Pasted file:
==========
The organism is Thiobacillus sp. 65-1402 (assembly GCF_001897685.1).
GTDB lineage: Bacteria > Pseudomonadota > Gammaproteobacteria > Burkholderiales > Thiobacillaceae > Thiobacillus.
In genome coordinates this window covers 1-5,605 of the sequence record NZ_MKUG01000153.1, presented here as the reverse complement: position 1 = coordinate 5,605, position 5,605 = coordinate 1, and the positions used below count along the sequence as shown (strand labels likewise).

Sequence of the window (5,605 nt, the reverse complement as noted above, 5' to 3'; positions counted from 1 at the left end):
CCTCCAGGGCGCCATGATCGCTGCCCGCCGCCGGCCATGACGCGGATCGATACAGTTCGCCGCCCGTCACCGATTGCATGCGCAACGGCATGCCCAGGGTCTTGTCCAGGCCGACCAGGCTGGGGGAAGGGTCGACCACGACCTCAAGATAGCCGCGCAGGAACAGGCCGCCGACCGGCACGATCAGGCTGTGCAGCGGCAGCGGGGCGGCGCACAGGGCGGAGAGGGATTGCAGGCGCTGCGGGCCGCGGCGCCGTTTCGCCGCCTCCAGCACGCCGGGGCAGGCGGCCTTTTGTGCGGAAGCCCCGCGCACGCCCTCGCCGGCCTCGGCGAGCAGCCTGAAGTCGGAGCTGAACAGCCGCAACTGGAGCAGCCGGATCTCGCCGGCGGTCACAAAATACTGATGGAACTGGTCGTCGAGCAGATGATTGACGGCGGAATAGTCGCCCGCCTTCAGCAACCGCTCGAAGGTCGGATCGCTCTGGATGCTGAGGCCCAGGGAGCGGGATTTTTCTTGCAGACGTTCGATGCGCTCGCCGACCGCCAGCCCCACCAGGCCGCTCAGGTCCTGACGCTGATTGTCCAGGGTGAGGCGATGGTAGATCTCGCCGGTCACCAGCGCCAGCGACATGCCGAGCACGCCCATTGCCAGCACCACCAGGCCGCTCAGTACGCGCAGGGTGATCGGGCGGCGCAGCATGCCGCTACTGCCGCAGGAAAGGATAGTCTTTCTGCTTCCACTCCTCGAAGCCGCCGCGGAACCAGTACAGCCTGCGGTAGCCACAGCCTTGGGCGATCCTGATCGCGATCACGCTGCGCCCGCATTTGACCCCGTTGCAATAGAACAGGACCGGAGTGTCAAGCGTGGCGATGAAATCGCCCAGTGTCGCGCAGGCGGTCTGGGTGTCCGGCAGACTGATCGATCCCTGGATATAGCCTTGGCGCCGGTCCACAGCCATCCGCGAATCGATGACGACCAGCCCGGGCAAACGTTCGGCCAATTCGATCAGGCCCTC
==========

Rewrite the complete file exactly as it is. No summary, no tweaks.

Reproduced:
The organism is Thiobacillus sp. 65-1402 (assembly GCF_001897685.1).
GTDB lineage: Bacteria > Pseudomonadota > Gammaproteobacteria > Burkholderiales > Thiobacillaceae > Thiobacillus.
In genome coordinates this window covers 1-5,605 of the sequence record NZ_MKUG01000153.1, presented here as the reverse complement: position 1 = coordinate 5,605, position 5,605 = coordinate 1, and the positions used below count along the sequence as shown (strand labels likewise).

Sequence of the window (5,605 nt, the reverse complement as noted above, 5' to 3'; positions counted from 1 at the left end):
CCTCCAGGGCGCCATGATCGCTGCCCGCCGCCGGCCATGACGCGGATCGATACAGTTCGCCGCCCGTCACCGATTGCATGCGCAACGGCATGCCCAGGGTCTTGTCCAGGCCGACCAGGCTGGGGGAAGGGTCGACCACGACCTCAAGATAGCCGCGCAGGAACAGGCCGCCGACCGGCACGATCAGGCTGTGCAGCGGCAGCGGGGCGGCGCACAGGGCGGAGAGGGATTGCAGGCGCTGCGGGCCGCGGCGCCGTTTCGCCGCCTCCAGCACGCCGGGGCAGGCGGCCTTTTGTGCGGAAGCCCCGCGCACGCCCTCGCCGGCCTCGGCGAGCAGCCTGAAGTCGGAGCTGAACAGCCGCAACTGGAGCAGCCGGATCTCGCCGGCGGTCACAAAATACTGATGGAACTGGTCGTCGAGCAGATGATTGACGGCGGAATAGTCGCCCGCCTTCAGCAACCGCTCGAAGGTCGGATCGCTCTGGATGCTGAGGCCCAGGGAGCGGGATTTTTCTTGCAGACGTTCGATGCGCTCGCCGACCGCCAGCCCCACCAGGCCGCTCAGGTCCTGACGCTGATTGTCCAGGGTGAGGCGATGGTAGATCTCGCCGGTCACCAGCGCCAGCGACATGCCGAGCACGCCCATTGCCAGCACCACCAGGCCGCTCAGTACGCGCAGGGTGATCGGGCGGCGCAGCATGCCGCTACTGCCGCAGGAAAGGATAGTCTTTCTGCTTCCACTCCTCGAAGCCGCCGCGGAACCAGTACAGCCTGCGGTAGCCACAGCCTTGGGCGATCCTGATCGCGATCACGCTGCGCCCGCATTTGACCCCGTTGCAATAGAACAGGACCGGAGTGTCAAGCGTGGCGATGAAATCGCCCAGTGTCGCGCAGGCGGTCTGGGTGTCCGGCAGACTGATCGATCCCTGGATATAGCCTTGGCGCCGGTCCACAGCCATCCGCGAATCGATGACGACCAGCCCGGGCAAACGTTCGGCCAATTCGATCAGGCCCTC